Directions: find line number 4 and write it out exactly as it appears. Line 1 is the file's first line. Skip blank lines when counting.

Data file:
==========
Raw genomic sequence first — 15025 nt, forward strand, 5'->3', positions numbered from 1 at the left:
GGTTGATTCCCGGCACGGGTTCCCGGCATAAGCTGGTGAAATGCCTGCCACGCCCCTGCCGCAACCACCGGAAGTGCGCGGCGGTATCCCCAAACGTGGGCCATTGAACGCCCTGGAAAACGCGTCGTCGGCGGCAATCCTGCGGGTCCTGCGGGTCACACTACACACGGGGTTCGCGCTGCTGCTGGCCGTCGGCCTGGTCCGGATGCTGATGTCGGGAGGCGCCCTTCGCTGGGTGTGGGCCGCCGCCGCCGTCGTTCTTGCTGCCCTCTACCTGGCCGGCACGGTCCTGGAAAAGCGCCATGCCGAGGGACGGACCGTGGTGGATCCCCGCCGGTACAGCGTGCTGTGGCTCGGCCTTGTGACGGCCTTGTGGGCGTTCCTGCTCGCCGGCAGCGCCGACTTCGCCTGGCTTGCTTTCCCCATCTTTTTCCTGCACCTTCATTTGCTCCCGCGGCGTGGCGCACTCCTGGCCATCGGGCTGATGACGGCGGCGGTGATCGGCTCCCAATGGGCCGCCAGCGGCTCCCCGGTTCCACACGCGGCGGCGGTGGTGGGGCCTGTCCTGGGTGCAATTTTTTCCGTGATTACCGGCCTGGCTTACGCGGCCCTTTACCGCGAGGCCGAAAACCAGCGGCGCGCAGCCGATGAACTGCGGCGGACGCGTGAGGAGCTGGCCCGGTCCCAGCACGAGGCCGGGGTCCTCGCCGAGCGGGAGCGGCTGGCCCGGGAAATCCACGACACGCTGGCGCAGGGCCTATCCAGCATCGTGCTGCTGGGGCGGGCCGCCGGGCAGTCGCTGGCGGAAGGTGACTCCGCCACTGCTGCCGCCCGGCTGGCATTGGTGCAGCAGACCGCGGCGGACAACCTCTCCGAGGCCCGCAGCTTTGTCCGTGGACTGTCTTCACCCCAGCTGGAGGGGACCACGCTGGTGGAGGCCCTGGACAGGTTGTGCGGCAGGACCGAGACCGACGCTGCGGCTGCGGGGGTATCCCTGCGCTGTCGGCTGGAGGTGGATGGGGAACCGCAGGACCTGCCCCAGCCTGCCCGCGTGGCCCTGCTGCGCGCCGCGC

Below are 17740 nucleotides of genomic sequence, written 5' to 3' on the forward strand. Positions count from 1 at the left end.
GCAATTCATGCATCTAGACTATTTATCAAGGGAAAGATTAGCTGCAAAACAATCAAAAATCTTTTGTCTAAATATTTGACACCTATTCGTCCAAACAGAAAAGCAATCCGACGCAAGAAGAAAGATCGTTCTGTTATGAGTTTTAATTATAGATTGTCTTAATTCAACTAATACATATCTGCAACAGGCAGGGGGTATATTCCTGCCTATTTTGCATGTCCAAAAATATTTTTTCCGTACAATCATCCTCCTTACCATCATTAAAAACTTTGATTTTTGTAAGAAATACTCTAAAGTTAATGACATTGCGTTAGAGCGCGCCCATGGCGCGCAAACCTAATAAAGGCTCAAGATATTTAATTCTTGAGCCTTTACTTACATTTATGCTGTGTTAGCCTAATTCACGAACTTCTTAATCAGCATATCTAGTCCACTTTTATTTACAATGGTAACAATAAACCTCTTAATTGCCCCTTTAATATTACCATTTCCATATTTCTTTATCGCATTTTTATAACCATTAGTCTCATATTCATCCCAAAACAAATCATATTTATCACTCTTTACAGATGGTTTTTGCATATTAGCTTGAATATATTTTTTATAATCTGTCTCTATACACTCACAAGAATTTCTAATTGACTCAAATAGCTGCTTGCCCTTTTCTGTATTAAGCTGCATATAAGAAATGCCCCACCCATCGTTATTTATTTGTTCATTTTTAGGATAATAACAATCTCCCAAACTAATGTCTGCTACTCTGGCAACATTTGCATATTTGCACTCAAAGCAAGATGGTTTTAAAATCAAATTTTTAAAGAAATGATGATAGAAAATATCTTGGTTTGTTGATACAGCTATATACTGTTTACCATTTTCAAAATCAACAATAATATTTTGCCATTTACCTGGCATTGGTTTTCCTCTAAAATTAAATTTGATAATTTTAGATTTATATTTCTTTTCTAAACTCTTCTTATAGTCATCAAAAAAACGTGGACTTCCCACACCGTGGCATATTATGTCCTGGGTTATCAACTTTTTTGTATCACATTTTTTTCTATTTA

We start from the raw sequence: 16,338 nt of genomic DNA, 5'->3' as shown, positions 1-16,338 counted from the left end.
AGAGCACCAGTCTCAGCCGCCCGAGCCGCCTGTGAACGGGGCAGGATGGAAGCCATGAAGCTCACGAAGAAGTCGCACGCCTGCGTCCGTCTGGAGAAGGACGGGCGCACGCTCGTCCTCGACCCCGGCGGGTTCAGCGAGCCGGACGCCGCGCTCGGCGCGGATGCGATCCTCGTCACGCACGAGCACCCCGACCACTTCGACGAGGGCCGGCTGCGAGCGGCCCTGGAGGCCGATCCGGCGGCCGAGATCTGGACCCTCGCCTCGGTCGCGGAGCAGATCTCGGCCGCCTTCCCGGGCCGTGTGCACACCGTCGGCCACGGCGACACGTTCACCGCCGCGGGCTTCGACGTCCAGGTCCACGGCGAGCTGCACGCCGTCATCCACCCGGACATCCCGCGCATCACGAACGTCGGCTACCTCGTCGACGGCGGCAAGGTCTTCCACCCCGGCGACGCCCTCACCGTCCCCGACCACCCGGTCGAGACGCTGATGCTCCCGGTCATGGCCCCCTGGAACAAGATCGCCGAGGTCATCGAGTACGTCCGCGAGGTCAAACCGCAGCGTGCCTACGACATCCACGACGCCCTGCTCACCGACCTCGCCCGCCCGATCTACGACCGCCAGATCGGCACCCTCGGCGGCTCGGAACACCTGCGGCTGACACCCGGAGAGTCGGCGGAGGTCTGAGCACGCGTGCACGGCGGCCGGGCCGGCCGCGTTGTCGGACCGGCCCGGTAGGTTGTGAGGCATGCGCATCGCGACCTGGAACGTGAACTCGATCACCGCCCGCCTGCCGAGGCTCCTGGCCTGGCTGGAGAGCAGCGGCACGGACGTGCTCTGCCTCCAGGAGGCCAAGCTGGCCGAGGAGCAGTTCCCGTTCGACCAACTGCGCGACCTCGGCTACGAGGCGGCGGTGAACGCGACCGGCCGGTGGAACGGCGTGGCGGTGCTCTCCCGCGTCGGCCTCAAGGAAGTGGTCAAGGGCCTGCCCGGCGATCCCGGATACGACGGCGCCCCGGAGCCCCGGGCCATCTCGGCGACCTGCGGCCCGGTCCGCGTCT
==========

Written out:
GCAATTCATGCATCTAGACTATTTATCAAGGGAAAGATTAGCTGCAAAACAATCAAAAATCTTTTGTCTAAATATTTGACACCTATTCGTCCAAACAGAAAAGCAATCCGACGCAAGAAGAAAGATCGTTCTGTTATGAGTTTTAATTATAGATTGTCTTAATTCAACTAATACATATCTGCAACAGGCAGGGGGTATATTCCTGCCTATTTTGCATGTCCAAAAATATTTTTTCCGTACAATCATCCTCCTTACCATCATTAAAAACTTTGATTTTTGTAAGAAATACTCTAAAGTTAATGACATTGCGTTAGAGCGCGCCCATGGCGCGCAAACCTAATAAAGGCTCAAGATATTTAATTCTTGAGCCTTTACTTACATTTATGCTGTGTTAGCCTAATTCACGAACTTCTTAATCAGCATATCTAGTCCACTTTTATTTACAATGGTAACAATAAACCTCTTAATTGCCCCTTTAATATTACCATTTCCATATTTCTTTATCGCATTTTTATAACCATTAGTCTCATATTCATCCCAAAACAAATCATATTTATCACTCTTTACAGATGGTTTTTGCATATTAGCTTGAATATATTTTTTATAATCTGTCTCTATACACTCACAAGAATTTCTAATTGACTCAAATAGCTGCTTGCCCTTTTCTGTATTAAGCTGCATATAAGAAATGCCCCACCCATCGTTATTTATTTGTTCATTTTTAGGATAATAACAATCTCCCAAACTAATGTCTGCTACTCTGGCAACATTTGCATATTTGCACTCAAAGCAAGATGGTTTTAAAATCAAATTTTTAAAGAAATGATGATAGAAAATATCTTGGTTTGTTGATACAGCTATATACTGTTTACCATTTTCAAAATCAACAATAATATTTTGCCATTTACCTGGCATTGGTTTTCCTCTAAAATTAAATTTGATAATTTTAGATTTATATTTCTTTTCTAAACTCTTCTTATAGTCATCAAAAAAACGTGGACTTCCCACACCGTGGCATATTATGTCCTGGGTTATCAACTTTTTTGTATCACATTTTTTTCTATTTA